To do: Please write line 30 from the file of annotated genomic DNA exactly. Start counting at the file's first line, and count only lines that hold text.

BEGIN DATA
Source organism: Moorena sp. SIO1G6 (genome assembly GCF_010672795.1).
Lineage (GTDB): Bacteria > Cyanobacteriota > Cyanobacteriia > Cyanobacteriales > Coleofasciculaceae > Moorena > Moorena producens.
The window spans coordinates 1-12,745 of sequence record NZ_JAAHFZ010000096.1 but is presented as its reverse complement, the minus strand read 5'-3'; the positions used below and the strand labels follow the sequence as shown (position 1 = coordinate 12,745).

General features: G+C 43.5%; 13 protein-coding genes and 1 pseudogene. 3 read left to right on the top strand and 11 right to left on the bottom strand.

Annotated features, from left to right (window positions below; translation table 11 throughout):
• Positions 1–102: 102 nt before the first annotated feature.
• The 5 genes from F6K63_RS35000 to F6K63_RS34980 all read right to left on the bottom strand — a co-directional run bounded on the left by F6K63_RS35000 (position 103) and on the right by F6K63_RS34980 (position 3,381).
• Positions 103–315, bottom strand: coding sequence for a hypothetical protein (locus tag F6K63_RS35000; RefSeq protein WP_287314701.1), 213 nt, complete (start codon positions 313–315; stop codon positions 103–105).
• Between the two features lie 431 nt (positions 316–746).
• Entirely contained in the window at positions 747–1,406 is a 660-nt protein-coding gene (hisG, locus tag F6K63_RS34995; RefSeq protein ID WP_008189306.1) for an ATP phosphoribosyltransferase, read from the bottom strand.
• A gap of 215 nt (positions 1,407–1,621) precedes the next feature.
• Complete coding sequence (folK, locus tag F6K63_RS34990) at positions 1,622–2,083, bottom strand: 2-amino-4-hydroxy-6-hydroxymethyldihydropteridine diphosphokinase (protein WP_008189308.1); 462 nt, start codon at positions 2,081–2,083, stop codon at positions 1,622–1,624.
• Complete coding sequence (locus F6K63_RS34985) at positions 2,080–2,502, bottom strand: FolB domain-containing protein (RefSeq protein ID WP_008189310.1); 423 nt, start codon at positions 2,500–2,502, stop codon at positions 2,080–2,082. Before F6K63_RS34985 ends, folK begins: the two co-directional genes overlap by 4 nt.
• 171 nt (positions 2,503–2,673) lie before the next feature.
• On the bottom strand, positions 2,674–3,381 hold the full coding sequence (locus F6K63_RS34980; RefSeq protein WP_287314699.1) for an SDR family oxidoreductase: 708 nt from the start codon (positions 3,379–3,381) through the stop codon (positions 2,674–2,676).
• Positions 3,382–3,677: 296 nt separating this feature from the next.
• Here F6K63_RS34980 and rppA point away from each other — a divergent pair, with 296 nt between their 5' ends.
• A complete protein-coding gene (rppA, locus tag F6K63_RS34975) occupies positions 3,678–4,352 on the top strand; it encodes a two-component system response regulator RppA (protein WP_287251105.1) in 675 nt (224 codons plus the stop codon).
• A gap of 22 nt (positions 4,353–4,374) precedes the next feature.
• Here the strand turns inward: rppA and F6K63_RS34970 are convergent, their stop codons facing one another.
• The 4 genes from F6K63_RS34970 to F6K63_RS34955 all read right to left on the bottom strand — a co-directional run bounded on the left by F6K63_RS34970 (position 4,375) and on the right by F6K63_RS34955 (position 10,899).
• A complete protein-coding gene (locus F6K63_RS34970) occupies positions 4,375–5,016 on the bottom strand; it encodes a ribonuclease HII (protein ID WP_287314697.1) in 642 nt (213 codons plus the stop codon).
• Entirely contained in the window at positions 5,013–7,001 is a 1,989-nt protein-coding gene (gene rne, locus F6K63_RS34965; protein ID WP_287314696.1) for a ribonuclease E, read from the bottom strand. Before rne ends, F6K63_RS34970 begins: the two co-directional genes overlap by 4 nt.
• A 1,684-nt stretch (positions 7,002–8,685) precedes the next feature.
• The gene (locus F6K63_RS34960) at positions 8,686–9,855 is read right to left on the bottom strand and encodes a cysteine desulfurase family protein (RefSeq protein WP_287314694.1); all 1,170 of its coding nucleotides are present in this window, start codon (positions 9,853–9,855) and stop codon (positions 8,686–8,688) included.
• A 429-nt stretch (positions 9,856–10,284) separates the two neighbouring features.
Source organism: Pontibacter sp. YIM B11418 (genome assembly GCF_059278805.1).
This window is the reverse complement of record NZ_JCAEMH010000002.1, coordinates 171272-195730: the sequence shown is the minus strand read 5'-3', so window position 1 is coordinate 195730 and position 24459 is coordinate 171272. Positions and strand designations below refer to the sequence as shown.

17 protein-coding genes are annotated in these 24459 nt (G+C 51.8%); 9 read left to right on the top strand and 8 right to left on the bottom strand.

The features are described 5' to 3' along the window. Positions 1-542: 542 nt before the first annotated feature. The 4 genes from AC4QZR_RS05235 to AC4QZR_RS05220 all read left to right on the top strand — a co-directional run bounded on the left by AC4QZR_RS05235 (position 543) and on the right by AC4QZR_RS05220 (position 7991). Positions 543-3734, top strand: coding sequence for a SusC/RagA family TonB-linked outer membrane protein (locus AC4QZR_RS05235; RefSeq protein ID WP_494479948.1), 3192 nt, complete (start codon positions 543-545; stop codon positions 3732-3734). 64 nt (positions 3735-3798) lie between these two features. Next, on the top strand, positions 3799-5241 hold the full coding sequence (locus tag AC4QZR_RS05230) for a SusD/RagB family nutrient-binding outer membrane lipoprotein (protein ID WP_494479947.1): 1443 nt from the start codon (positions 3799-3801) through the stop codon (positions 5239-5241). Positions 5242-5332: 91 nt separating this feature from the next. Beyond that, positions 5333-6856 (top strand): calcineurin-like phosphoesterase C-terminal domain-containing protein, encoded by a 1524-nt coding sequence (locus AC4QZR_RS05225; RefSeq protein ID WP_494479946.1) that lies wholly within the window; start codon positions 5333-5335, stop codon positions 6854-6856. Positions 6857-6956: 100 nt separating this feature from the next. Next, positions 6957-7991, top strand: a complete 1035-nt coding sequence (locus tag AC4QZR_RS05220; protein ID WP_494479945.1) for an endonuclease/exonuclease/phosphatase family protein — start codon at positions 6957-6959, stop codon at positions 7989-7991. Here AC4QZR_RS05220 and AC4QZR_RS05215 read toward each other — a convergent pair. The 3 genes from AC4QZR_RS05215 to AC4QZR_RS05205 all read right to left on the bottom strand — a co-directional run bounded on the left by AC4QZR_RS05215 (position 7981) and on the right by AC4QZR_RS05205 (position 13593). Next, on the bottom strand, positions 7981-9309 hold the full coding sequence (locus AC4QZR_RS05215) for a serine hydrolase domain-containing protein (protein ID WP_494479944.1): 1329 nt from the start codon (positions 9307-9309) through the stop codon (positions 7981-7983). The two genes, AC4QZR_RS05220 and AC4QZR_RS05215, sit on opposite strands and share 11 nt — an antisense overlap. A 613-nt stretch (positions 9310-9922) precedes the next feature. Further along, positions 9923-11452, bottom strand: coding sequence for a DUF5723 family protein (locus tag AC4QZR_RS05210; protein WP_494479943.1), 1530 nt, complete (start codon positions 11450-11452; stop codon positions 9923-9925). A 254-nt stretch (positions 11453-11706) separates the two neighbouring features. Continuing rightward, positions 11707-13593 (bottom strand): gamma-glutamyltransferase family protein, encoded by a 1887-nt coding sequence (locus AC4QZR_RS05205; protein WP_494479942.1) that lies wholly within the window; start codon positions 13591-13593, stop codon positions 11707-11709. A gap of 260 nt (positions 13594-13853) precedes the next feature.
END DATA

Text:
The features are described 5' to 3' along the window. Positions 1-542: 542 nt before the first annotated feature. The 4 genes from AC4QZR_RS05235 to AC4QZR_RS05220 all read left to right on the top strand — a co-directional run bounded on the left by AC4QZR_RS05235 (position 543) and on the right by AC4QZR_RS05220 (position 7991). Positions 543-3734, top strand: coding sequence for a SusC/RagA family TonB-linked outer membrane protein (locus AC4QZR_RS05235; RefSeq protein ID WP_494479948.1), 3192 nt, complete (start codon positions 543-545; stop codon positions 3732-3734). 64 nt (positions 3735-3798) lie between these two features. Next, on the top strand, positions 3799-5241 hold the full coding sequence (locus tag AC4QZR_RS05230) for a SusD/RagB family nutrient-binding outer membrane lipoprotein (protein ID WP_494479947.1): 1443 nt from the start codon (positions 3799-3801) through the stop codon (positions 5239-5241). Positions 5242-5332: 91 nt separating this feature from the next. Beyond that, positions 5333-6856 (top strand): calcineurin-like phosphoesterase C-terminal domain-containing protein, encoded by a 1524-nt coding sequence (locus AC4QZR_RS05225; RefSeq protein ID WP_494479946.1) that lies wholly within the window; start codon positions 5333-5335, stop codon positions 6854-6856. Positions 6857-6956: 100 nt separating this feature from the next. Next, positions 6957-7991, top strand: a complete 1035-nt coding sequence (locus tag AC4QZR_RS05220; protein ID WP_494479945.1) for an endonuclease/exonuclease/phosphatase family protein — start codon at positions 6957-6959, stop codon at positions 7989-7991. Here AC4QZR_RS05220 and AC4QZR_RS05215 read toward each other — a convergent pair. The 3 genes from AC4QZR_RS05215 to AC4QZR_RS05205 all read right to left on the bottom strand — a co-directional run bounded on the left by AC4QZR_RS05215 (position 7981) and on the right by AC4QZR_RS05205 (position 13593). Next, on the bottom strand, positions 7981-9309 hold the full coding sequence (locus AC4QZR_RS05215) for a serine hydrolase domain-containing protein (protein ID WP_494479944.1): 1329 nt from the start codon (positions 9307-9309) through the stop codon (positions 7981-7983). The two genes, AC4QZR_RS05220 and AC4QZR_RS05215, sit on opposite strands and share 11 nt — an antisense overlap. A 613-nt stretch (positions 9310-9922) precedes the next feature. Further along, positions 9923-11452, bottom strand: coding sequence for a DUF5723 family protein (locus tag AC4QZR_RS05210; protein WP_494479943.1), 1530 nt, complete (start codon positions 11450-11452; stop codon positions 9923-9925). A 254-nt stretch (positions 11453-11706) separates the two neighbouring features. Continuing rightward, positions 11707-13593 (bottom strand): gamma-glutamyltransferase family protein, encoded by a 1887-nt coding sequence (locus AC4QZR_RS05205; protein WP_494479942.1) that lies wholly within the window; start codon positions 13591-13593, stop codon positions 11707-11709. A gap of 260 nt (positions 13594-13853) precedes the next feature.